Advances in computing and communications mean that we can cost-effectively store every book, sound recording, movie, software package, and public web page ever created, and provide access to these collections via the Internet to students and adults all over the world.

10:15 – 10:30 a.m.


10:30 -11:00 a.m.

Reflections of Alexandria in the Alcohol and Other Drug Field

Andrea Mitchell (bio), Substance Abuse Librarians and Information Specialists
In the past decade, with budget cuts and the Googlization myth combined, more than 25 alcohol, tobacco, and other drug libraries and information centers world-wide have been severely downsized or closed. Through a recent editorial in a leading addiction journal, SALIS has made a clarion call to stop the closures, and make recommendations for digitization. With our forthcoming conference, “Stepping Out of Our Silos”, we aim to seek discourse on other ways to not only survive but to keep our organization active and continue as a crucial player in the design of AOD information platforms of the future.

11:00 – 12:00 p.m.

Cloud Computing : What it means for digital curation

Philip Gust (bio), LOCKSS
What is Cloud Computing? How can it improve current practices? What new opportunities does it enable? This presentation will explore its potentials.

12:00 – 2:00 p.m.


On own

2:00 – 3:15 p.m.

Special Session : Tools We Use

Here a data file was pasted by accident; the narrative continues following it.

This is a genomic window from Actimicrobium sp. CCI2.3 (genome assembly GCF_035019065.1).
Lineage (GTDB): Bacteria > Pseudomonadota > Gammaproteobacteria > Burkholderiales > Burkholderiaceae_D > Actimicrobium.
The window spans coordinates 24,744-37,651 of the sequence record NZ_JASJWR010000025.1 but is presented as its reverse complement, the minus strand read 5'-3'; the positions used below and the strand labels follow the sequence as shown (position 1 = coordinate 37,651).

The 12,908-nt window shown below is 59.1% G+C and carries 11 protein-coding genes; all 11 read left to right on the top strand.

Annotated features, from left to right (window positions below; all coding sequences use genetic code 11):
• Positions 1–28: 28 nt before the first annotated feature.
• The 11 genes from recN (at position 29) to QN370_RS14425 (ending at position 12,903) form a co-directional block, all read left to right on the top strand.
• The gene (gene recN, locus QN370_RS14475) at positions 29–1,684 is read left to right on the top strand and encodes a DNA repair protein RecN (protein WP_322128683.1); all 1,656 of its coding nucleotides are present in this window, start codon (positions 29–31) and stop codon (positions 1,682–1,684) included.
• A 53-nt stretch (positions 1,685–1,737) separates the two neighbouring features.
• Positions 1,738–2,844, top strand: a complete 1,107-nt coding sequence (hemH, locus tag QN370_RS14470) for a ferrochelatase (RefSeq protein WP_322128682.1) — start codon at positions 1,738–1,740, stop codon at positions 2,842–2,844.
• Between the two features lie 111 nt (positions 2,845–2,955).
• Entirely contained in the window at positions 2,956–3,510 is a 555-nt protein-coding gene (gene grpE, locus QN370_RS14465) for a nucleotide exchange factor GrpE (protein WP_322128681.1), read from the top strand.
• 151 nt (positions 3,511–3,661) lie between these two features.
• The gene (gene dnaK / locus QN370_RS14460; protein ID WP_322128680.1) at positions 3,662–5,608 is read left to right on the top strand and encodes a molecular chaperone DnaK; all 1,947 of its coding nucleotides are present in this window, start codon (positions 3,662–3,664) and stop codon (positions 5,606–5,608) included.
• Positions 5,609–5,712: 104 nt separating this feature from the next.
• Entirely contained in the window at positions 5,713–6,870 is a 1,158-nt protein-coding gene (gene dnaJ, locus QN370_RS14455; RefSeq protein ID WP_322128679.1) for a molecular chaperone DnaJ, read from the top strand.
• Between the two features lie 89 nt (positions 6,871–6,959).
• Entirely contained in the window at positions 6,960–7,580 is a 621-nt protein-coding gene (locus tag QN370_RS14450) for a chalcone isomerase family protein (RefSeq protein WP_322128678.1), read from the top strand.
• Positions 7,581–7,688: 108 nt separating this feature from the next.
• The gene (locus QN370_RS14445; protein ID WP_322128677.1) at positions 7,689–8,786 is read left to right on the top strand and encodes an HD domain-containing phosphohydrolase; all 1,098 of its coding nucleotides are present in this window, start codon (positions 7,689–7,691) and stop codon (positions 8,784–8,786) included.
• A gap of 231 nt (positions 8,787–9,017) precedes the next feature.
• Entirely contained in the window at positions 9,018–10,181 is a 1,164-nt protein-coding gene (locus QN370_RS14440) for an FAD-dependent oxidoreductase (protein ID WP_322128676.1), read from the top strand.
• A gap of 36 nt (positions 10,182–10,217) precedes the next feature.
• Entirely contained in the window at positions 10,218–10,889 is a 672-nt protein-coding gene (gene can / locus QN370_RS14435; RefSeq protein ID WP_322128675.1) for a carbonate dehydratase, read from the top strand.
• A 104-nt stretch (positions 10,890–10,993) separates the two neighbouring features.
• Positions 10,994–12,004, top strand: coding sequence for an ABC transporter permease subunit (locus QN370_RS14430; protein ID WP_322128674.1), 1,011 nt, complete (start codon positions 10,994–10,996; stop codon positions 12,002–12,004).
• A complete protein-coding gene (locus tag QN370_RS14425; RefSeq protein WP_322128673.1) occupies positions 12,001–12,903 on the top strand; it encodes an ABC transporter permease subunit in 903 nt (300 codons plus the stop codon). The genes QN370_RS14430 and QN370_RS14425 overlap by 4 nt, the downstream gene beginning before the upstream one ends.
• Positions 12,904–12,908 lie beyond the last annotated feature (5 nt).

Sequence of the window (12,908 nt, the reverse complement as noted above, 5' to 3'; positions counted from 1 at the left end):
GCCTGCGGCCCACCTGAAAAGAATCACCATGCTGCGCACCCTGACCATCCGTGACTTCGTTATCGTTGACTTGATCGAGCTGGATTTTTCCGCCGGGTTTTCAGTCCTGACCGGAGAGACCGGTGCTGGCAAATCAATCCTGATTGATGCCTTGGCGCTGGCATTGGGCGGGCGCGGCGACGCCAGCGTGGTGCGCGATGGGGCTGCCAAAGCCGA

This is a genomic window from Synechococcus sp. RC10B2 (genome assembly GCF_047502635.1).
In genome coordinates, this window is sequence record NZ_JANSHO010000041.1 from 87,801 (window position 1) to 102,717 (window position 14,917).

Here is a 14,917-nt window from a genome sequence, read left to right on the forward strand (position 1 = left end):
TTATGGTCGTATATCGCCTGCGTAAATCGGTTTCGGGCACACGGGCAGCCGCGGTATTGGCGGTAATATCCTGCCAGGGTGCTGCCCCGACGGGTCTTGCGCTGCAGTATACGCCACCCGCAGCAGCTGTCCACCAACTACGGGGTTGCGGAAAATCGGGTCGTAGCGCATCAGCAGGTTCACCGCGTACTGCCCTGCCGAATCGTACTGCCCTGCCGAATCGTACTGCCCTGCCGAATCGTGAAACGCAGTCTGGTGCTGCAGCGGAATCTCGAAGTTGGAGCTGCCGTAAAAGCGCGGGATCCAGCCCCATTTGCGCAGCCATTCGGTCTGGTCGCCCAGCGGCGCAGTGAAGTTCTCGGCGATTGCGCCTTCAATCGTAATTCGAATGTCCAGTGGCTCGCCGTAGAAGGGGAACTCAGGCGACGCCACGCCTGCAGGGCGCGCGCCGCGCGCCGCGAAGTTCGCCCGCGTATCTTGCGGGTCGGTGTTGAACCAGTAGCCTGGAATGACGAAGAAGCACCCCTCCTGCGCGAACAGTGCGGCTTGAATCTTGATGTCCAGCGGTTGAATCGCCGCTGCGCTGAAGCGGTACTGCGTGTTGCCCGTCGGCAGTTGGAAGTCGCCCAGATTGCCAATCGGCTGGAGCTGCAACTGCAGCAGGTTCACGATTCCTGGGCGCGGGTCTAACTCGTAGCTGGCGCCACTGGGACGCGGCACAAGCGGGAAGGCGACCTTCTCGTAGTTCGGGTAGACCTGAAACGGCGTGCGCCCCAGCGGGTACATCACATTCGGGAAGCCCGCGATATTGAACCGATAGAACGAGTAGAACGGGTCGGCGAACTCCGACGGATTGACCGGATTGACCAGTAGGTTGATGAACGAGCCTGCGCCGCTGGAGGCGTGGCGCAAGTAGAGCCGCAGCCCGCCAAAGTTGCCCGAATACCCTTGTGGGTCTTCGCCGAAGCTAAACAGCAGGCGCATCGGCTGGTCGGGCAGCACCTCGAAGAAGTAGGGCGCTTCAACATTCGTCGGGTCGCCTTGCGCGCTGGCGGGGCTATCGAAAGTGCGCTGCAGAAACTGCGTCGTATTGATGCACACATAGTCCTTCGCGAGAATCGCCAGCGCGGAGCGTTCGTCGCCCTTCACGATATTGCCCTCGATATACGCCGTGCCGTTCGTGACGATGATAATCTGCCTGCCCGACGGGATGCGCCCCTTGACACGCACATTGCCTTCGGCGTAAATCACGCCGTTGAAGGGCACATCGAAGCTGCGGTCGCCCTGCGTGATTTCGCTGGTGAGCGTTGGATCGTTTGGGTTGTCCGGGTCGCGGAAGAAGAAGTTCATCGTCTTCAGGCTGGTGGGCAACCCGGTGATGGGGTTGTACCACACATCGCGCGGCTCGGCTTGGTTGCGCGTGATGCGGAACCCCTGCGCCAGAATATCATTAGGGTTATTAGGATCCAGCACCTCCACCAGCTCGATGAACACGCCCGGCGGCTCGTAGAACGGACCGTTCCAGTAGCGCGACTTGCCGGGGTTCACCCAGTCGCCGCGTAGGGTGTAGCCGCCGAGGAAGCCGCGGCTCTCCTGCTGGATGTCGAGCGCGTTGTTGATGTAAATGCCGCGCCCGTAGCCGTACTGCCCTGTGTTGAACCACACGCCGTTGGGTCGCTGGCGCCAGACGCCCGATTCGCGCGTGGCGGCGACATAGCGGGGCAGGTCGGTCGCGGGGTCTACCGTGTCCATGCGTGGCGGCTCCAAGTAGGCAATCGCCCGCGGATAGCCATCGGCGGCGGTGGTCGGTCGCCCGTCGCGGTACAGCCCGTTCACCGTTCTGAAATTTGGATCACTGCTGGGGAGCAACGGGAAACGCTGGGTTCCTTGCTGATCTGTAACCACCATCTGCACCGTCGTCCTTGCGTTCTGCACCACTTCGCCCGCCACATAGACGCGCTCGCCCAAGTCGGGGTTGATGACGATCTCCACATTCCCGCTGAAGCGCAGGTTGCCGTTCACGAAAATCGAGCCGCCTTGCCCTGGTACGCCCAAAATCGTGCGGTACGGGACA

APLIC Members will outline tools they find useful. We expect this to be a very interactive session with a lot of conversation.

Libbie Stephenson (bio), UCLA – Social Science Data Archives: Tools for Data Management
This presentation will describe how small and “one-man” shops can readily take advantage of existing tools, partnerships and resources without having to rely as heavily on bigger or more established partners to do the majority of the work. It will cover the goals we had for data management, how we arrived at our choices, and will give a brief overview of the tools being used at the UCLA Social Science Data Archive.

Jon Stiles (bio), UC BerkeleySDA : Analysis, Access and Documentation for Novices & Experts
This presentation will describe the Survey Documentation & Analysis (SDA) tool, with an emphasis on showing how it provides a gentle introduction to analysis of demographic microdata for novices. Will also cover underlying metadata, options which improve usability and power, and data which is avaialble for analysis.

Lori Rosman (bio), Johns Hopkins : Drupal Bibliography

William Fennie (bio), University of Maryland : Basecamp

Others welcome.

3:15 – 3:30 p.m.


3:30 – 4:00 p.m.

A Quick Introduction to the Population Reference Bureau’s New Resources and Formats

Paola Scommegna (bio), Senior Write / Editor, Population Reference Bureau
The Population Reference Bureau, a nonprofit organization in Washington, D.C., has provided timely and objective population data and analysis for more than 80 years. This session will introduce their new educational materials, now in easy-to-use formats, all freely available on the PRB website including:

  • PRB’s recently expanded DataFinder website-a searchable database of hundreds of population and health indicators for thousands of U.S. and international locations-allowing users to quickly create custom maps, tables, and charts to print, download, and share.
  • Distilled Demographics, PRB’s short online video series that explains key demographic concepts in clear, concise nontechnical language and graphics.

See all speaker bios